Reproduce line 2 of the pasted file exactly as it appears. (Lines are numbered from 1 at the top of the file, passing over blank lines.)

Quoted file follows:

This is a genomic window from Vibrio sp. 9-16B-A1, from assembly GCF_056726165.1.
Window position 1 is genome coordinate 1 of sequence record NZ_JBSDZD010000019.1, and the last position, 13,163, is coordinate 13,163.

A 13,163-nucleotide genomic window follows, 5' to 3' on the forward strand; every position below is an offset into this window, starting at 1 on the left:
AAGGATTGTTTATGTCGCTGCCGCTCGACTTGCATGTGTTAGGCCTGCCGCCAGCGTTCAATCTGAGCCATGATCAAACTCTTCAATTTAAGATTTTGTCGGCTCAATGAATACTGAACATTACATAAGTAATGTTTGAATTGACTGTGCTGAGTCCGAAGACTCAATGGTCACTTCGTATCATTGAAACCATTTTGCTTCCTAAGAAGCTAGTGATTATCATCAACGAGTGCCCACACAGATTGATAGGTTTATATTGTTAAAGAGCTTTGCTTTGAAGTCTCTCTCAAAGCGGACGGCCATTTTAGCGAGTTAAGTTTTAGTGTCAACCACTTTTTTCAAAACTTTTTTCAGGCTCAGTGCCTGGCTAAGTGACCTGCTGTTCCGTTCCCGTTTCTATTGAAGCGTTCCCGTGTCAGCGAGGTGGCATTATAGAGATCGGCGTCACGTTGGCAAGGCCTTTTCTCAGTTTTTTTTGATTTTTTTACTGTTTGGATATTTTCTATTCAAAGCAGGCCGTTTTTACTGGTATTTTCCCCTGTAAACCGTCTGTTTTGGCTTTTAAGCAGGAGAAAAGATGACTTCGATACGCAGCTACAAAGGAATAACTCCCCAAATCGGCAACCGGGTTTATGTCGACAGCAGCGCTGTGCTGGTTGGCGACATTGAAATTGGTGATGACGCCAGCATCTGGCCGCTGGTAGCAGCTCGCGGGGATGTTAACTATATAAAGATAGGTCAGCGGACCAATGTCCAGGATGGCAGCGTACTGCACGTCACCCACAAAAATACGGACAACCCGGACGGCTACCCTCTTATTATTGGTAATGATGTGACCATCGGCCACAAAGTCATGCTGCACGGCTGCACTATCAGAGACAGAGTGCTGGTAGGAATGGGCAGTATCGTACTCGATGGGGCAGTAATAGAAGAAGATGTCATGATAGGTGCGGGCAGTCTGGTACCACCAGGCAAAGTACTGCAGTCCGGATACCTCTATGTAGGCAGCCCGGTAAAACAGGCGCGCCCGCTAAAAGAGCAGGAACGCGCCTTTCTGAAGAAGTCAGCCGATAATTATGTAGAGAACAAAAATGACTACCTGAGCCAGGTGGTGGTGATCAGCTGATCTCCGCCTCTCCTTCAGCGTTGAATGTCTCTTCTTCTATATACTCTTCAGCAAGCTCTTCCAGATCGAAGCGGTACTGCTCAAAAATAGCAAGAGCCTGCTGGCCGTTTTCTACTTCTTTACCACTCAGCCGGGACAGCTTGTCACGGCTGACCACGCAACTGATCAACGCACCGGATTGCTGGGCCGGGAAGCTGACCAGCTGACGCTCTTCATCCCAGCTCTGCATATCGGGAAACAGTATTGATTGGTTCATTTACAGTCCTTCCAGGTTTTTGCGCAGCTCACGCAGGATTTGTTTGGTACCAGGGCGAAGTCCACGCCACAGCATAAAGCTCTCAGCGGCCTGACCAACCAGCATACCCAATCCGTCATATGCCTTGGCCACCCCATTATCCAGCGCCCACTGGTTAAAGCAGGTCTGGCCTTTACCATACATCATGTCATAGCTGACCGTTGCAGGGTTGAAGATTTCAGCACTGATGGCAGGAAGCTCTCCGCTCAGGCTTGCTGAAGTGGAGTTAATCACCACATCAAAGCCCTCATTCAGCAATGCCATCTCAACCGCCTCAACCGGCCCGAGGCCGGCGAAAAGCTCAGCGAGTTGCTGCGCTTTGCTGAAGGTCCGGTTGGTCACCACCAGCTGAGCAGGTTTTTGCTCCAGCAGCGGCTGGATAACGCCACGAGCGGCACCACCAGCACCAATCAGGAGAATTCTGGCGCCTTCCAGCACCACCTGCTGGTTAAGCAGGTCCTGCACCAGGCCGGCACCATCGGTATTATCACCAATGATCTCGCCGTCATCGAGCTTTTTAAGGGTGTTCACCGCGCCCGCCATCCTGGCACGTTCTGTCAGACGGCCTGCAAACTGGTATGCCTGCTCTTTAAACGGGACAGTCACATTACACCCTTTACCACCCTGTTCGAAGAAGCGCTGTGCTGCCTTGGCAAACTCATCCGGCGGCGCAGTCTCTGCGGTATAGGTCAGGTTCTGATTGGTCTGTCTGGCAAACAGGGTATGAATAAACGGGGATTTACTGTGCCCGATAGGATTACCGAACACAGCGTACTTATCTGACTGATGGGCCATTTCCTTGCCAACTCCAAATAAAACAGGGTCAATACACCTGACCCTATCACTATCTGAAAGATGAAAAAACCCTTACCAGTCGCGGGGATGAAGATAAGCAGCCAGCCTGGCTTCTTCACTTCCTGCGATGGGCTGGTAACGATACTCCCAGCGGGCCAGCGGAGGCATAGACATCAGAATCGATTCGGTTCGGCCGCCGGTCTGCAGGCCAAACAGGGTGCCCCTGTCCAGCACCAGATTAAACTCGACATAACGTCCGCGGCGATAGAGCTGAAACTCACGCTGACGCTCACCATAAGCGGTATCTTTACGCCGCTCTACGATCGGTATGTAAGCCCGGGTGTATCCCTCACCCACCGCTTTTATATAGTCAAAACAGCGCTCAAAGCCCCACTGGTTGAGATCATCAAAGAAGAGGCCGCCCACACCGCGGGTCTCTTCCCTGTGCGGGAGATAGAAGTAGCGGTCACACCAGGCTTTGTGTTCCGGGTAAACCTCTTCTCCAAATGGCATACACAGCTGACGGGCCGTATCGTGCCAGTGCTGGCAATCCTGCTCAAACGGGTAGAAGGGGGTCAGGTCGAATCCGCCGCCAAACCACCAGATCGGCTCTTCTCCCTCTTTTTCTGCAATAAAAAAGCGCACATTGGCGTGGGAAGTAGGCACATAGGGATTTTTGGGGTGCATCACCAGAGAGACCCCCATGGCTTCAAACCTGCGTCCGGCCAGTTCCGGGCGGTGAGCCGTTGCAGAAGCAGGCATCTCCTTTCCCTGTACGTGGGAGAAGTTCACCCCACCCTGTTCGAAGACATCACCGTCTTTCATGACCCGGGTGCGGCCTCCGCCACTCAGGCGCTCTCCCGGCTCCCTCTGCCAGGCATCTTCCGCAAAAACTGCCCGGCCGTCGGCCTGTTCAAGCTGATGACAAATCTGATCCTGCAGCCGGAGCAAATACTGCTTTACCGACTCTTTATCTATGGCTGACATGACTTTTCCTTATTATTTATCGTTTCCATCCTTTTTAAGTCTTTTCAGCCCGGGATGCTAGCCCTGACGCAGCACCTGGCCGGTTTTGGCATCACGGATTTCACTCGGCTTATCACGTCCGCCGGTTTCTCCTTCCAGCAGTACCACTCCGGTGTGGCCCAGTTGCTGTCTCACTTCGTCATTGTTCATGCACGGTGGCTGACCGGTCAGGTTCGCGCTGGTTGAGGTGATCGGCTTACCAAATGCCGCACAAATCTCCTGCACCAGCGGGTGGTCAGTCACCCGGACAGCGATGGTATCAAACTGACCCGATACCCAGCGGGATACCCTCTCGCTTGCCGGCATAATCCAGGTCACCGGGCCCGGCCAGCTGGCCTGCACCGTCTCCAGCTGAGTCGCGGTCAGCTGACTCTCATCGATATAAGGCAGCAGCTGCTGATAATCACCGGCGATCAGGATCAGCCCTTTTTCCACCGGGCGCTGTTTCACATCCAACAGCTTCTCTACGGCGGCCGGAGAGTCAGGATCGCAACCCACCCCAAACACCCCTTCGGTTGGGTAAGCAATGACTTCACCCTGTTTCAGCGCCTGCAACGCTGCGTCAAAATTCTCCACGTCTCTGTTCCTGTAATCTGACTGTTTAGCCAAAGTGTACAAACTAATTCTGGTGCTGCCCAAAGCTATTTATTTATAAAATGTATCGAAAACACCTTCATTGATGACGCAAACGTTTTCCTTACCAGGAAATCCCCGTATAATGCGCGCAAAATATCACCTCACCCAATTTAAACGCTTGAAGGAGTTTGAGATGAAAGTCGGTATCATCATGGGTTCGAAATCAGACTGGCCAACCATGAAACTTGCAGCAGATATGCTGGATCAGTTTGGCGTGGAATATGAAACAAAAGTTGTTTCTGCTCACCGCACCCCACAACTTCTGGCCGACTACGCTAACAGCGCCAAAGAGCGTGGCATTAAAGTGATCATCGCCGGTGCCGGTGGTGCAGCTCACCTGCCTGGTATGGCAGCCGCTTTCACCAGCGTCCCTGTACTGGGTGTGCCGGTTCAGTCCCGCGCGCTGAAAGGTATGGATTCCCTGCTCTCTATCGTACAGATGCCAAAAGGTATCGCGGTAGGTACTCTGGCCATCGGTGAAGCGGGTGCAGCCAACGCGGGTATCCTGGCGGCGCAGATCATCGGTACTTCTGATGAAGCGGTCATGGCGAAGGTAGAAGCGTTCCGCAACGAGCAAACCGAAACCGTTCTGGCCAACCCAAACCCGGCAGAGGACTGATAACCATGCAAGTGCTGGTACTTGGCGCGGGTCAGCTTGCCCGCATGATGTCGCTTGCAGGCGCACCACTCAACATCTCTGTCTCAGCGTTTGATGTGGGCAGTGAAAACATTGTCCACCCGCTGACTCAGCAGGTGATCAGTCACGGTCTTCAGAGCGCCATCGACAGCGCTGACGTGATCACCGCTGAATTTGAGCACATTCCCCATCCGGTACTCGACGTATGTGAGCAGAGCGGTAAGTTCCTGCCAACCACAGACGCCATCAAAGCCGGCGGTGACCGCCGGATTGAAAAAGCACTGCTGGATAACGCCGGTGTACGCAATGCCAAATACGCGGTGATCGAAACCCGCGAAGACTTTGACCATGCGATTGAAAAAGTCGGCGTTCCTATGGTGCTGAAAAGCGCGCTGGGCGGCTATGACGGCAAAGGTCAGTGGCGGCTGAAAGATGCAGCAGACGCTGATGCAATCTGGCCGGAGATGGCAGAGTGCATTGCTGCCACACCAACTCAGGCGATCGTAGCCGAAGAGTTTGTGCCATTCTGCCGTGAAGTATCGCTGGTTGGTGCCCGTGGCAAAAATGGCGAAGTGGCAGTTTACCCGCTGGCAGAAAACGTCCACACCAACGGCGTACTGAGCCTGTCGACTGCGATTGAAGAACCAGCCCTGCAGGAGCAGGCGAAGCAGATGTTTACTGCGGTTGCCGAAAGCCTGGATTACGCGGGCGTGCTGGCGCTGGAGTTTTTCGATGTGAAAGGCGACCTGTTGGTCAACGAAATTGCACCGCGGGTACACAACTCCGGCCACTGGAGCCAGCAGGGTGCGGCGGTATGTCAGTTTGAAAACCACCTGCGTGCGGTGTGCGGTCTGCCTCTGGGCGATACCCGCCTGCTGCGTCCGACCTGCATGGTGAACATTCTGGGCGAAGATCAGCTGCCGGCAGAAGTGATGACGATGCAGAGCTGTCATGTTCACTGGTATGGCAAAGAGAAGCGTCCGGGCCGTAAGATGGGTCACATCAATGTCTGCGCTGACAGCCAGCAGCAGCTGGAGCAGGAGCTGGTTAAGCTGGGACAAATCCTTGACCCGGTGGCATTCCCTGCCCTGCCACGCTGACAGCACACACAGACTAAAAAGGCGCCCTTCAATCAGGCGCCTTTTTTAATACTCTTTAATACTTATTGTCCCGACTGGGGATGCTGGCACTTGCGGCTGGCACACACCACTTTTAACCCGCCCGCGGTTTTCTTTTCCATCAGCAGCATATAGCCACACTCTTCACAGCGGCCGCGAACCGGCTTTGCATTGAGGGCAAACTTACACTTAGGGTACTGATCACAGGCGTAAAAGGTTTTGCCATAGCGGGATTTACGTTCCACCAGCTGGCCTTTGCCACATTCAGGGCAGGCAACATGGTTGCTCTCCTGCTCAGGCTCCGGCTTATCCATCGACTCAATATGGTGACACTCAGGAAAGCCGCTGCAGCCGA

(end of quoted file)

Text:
Window position 1 is genome coordinate 1 of sequence record NZ_JBSDZD010000019.1, and the last position, 13,163, is coordinate 13,163.